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Abstract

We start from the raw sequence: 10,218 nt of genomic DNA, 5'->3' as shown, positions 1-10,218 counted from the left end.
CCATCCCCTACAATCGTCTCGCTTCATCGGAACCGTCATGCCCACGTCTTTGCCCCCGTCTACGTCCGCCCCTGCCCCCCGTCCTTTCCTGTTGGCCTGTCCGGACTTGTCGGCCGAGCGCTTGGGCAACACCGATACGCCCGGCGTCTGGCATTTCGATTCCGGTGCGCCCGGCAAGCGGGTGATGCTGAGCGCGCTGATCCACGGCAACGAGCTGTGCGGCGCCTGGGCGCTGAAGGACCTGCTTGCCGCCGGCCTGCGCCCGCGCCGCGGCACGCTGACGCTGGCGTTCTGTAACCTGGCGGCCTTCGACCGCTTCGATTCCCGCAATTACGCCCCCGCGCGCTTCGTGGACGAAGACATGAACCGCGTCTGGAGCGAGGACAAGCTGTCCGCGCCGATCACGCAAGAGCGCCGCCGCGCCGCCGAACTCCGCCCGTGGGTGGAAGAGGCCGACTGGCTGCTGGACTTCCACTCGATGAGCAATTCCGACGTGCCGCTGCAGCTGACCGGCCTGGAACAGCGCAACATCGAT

The competitiveness of the economic actors is basically determined by the efficiency of their supply chain. The optimization works best if it begins at the end user of the supply chain and the planning starts with determining the needs and requirements. All the elements of each sub-process can be simulated from sales (in the case of biomass it means incineration in a heating plant) through production (establishing energy forests) to the packed fresh vegetables grown in the cultivation equipment. The firms interconnected in the supply chain represent potential markets for research because the current uncertain economic situation poses a major challenge for business leaders in decision-making. The goals is to create intelligent employment plants which allow profit to remain in the rural areas, provide healthy fresh vegetables at a very affordable price, and also generate revenue for the owner in a predictable way. The use of a logistic approach at every stage of forced vegetable production is timely. The logistics optimization and unification of the “softened, 95%” monitoring system is needed in the greenhouse vegetable forcing.------------------------------------------------- The supply chain of fresh agricultural products basically leaves the internal features of agricultural or manufactured products intact. In the case of such products the main processes are handling, storage, packaging, distribution, and sales. (Van der Vorst et al., 2005) The distribution chain actors are aware that even the high quality products are exposed to deterioration over time in the distribution chain and the decay rate is highly dependent on the environmental variables (Van der Vorst et al., 2005). The competitiveness of fresh (raw) products obtained through vegetable forcing depends largely on what kind of processing levels / added value they represent. When purchasing goods customers use their eyes therefore packaging determines the value of the product to a large extent. Packaged products can be sold at a 30-40% higher price. At the same time packaging is also important from a logistics point of view because it is also a cost-saving factor. (Mathias M. C. 2007) Logistical costs are related to the costs of existing models and tools, as well as resources. For example when storing is necessary the operation cost includes the cost of material handling and storing as well. The inventory shortages may result in decreasing market share or increased risks of production. (Boute et.al, 2011) Monitoring of the usage time period is essential in handling stocks so that no goods could remain in the warehouse or distribution network after the warranty period is expired. (Bentley, 2011) The distribution logistics systems including both small grocery stores and large department stores increasingly require convenient packaging. The law regulated traceability of goods from producers of consumers can be managed significantly more easily if the goods are transported to the point of sale readily packed and properly signed and marked. Filling the shelves in the sales area is simpler and less labour-intensive when peppers, tomatoes and other greenhouse vegetables are delivered in appropriate packaging and compartments to the shop. Due to the high labour-intensive nature of packaging of forced vegetables more jobs may be created while these costs can be realised in the price of the final product.

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